Great but Forgotten Films

One of the “great” science fiction films I recall seeing as a kid is World Without End, a post-apocalyptic adventure in which a band of astronauts lands on a primitive planet that turns out to be Earth in the future.

That’s not a spoiler.

Other films might present similar surprises as twist endings, but World Without End delivers the revelation early and builds from there. That’s to the film’s credit, though whether it’s enough to make WWE a truly “great” film is debatable.

Regardless, when I was 10, World Without End made quite an impression. It had everything: space travel, time travel, intrepid astronauts, giant spiders, one-eyed mutants—the works! I watched it repeatedly when it aired on New York’s Million Dollar Movie (where featured films played twice a day for a week). I thought it was amazing.

And I’m not alone.

Director Joe Dante, who caught the film in a New Jersey theatre during its initial release, shares this memory on the Trailers from Hell website:

I love ‘World Without End!’ I stayed to see it twice on a Sunday afternoon double bill with ‘Abbott & Costello Meet The Mummy,’ and when I got home my parents had called the police. If I could go back and relive one afternoon at the movies, it’d probably be that one.

Of course, Joe had the advantage of seeing it in CinemaScope and Technicolor, whereas I had to be content with pan-and-scan in low-res black-and-white. Still, I loved it.

Alas, memories fade.

Years passed. I forgot about the film, so much so that when I first heard that Warner Archives was preparing a remastered Blu-Ray that would present World Without End in its original aspect ratio and restored Technicolor, I mistakenly confused the title with Roger Corman’s The Day the World Ended. Indeed, it was only after reading Glen Erikson’s CineSavant review at Trailers From Hell that I realized my mistake and quickly preordered the WWE disk.

Alas, when the Blu-Ray arrived, I didn’t make it through the movie’s first half hour.

It wasn’t that the movie was bad, but it certainly wasn’t great, and even the beautiful restoration with its eye-popping colors and 2:35 vistas weren’t enough to keep me watching.

If anything, the improved resolution only made the post-apocalyptic landscape look all the more like Bronson Canyon with the Hollywood Hills in the background.

And therein lies the challenge of compiling a list of Great but Forgotten Films.

What makes a half-remembered film great probably has less to do with the film itself than with who and where we were when we encountered it.

A statement alternately attributed to science-fiction fan Peter Graham, editor Terry Carr, film critic Baird Searles, and the fiction writers Avram Davidson, Barry N. Malzberg, and  L. Sprague de Camp has it that “The golden age of science fiction is 12.” If that’s true, it might explain why many of the sf films we once considered great have become forgotten.

But there are exceptions, right?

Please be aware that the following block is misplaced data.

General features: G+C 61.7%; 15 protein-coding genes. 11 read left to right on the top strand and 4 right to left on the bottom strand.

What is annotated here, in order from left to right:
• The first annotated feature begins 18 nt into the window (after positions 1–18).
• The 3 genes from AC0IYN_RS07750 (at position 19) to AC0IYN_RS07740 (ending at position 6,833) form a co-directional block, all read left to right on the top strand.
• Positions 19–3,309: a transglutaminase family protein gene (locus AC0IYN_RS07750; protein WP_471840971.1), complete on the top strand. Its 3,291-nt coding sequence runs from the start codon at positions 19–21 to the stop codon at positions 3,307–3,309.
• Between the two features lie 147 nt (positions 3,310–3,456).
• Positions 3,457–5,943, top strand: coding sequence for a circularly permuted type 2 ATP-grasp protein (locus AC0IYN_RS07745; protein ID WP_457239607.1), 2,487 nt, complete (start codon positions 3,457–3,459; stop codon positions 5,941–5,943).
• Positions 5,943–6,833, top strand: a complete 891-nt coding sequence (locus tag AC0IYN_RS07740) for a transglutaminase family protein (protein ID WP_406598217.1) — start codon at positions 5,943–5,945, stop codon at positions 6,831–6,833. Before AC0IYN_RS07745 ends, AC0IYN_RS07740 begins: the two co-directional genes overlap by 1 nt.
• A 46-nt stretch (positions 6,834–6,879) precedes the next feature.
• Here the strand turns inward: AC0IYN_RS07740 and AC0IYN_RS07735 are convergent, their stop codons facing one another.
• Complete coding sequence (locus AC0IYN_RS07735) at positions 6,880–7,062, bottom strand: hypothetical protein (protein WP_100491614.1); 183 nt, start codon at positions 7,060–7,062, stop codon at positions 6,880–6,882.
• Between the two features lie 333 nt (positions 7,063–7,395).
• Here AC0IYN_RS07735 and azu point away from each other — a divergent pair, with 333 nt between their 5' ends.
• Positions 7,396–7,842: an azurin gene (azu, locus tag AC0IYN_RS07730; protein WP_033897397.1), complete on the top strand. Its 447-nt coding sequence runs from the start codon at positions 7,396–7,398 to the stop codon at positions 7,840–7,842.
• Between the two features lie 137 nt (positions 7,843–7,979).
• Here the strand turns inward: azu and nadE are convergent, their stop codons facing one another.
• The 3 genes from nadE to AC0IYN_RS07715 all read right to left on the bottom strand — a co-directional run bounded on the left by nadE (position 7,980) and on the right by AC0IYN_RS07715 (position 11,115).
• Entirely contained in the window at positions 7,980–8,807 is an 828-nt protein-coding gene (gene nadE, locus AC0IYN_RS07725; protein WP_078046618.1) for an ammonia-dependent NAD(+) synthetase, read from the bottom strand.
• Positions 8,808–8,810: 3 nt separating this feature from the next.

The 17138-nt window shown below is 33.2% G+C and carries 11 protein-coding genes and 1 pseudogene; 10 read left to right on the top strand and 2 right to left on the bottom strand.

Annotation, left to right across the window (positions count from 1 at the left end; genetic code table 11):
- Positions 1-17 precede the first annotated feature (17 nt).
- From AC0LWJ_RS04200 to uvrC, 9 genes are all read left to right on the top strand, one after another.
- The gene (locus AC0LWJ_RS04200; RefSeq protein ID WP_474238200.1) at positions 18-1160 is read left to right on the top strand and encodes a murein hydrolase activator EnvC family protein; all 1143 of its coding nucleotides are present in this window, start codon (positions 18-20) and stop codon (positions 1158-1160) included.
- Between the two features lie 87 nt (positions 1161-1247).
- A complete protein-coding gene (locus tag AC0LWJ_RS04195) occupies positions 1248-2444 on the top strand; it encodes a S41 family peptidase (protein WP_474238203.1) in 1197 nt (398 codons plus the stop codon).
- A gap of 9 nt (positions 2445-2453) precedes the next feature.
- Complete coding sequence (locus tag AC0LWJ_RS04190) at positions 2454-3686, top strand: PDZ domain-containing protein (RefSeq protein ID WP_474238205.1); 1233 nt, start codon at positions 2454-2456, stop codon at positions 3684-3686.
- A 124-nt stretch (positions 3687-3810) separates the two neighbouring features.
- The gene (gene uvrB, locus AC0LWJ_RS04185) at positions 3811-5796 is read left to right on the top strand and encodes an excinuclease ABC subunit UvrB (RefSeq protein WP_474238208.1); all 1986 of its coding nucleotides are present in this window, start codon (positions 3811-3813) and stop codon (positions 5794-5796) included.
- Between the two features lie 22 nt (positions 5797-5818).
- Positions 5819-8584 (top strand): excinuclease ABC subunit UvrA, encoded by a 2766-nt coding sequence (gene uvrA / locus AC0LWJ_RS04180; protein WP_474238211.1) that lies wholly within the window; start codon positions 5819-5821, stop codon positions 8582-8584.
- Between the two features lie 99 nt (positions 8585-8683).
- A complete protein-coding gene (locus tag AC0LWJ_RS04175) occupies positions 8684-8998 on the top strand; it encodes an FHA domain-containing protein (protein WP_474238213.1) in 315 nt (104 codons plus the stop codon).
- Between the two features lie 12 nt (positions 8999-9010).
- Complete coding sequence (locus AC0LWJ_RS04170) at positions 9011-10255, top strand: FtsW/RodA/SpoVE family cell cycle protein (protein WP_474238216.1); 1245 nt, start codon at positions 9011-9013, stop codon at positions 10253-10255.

To help jog my memory, I asked readers and friends to recommend titles of forgotten greats. The following (in alphabetical order) are among the recommendations I received:

Some of these are personal favorites that I haven’t seen in ages. Others are ones I’ve only heard about. I’m not sure any of them are truly great, but I’m looking forward to watching (or rewatching) some of them in advance of next week’s NASFiC panel on “Great but Forgotten Films,” especially since one of the panelists has proposed conducting the discussion in the form of a game show, with the panelists as contestants and the audience as judges. How exactly such a format will work remains to be seen, but if you’re attending the convention, I hope you’ll stop by and join in.

Either way, I’ll endeavor to post a recap here later this month.

Next up: the best stand-alone novels.

On a recent installment of the podcast The Movies That Made Me, screenwriter John Brancato laments how every movie today seems to be part of a series. “Everything is just eating itself,” he said, “to the point that nothing original can get made.”

The same can be said about novels, which brings us to a topic that I’ll be helping explore at this year’s Confluence Science Fiction Convention. Titled “Not Everything Is a Series: The Best Stand-Alone Novels of the Last Decade.”

Naturally, the focus will be on science fiction novels, or–more broadly–novels that fall under the banner of speculative fiction. And therein lies the challenge, since it seems that most sf books are part of a series. Moreover, the boundaries between genre and non-genre are becoming increasingly less defined. That’s not surprising in an age that some have called the Anthropocene–the epoch in which technology is redefining what is and isn’t possible.

Nevertheless, I’m ready to give the topic a go.

In the meantime, do you have any recent stand-alone sf books to recommend? If so, let me know by leaving a comment on this page or by reaching out via the social media buttons below. I’ll endeavor to share some of the titles receive in my next post … and during the Confluence panel discussion later this month.

Until then, keep watching the skies!

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  1. The cinematography alone draws me in. Thanks for the heads-up on this one, Larry. And best of luck as your…